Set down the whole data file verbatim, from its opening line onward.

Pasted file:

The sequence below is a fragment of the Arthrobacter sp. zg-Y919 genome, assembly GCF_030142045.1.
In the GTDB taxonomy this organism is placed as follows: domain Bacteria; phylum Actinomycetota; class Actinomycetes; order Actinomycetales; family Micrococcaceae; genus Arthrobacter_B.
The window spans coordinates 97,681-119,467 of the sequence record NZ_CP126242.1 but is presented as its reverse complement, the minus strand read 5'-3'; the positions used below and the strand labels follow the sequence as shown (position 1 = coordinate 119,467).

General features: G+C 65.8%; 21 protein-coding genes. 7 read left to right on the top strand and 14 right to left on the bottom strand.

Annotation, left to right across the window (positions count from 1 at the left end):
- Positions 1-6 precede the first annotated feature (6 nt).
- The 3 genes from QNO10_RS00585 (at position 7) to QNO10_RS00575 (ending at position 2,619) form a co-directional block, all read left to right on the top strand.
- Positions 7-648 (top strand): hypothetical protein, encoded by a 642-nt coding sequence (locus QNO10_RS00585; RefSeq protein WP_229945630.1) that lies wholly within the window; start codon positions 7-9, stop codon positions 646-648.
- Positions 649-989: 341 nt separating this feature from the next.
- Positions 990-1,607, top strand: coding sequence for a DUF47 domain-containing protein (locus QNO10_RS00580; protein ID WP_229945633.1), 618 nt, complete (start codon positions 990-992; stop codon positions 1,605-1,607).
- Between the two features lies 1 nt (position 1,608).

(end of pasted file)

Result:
The sequence below is a fragment of the Arthrobacter sp. zg-Y919 genome, assembly GCF_030142045.1.
In the GTDB taxonomy this organism is placed as follows: domain Bacteria; phylum Actinomycetota; class Actinomycetes; order Actinomycetales; family Micrococcaceae; genus Arthrobacter_B.
The window spans coordinates 97,681-119,467 of the sequence record NZ_CP126242.1 but is presented as its reverse complement, the minus strand read 5'-3'; the positions used below and the strand labels follow the sequence as shown (position 1 = coordinate 119,467).

General features: G+C 65.8%; 21 protein-coding genes. 7 read left to right on the top strand and 14 right to left on the bottom strand.

Annotation, left to right across the window (positions count from 1 at the left end):
- Positions 1-6 precede the first annotated feature (6 nt).
- The 3 genes from QNO10_RS00585 (at position 7) to QNO10_RS00575 (ending at position 2,619) form a co-directional block, all read left to right on the top strand.
- Positions 7-648 (top strand): hypothetical protein, encoded by a 642-nt coding sequence (locus QNO10_RS00585; RefSeq protein WP_229945630.1) that lies wholly within the window; start codon positions 7-9, stop codon positions 646-648.
- Positions 649-989: 341 nt separating this feature from the next.
- Positions 990-1,607, top strand: coding sequence for a DUF47 domain-containing protein (locus QNO10_RS00580; protein ID WP_229945633.1), 618 nt, complete (start codon positions 990-992; stop codon positions 1,605-1,607).
- Between the two features lies 1 nt (position 1,608).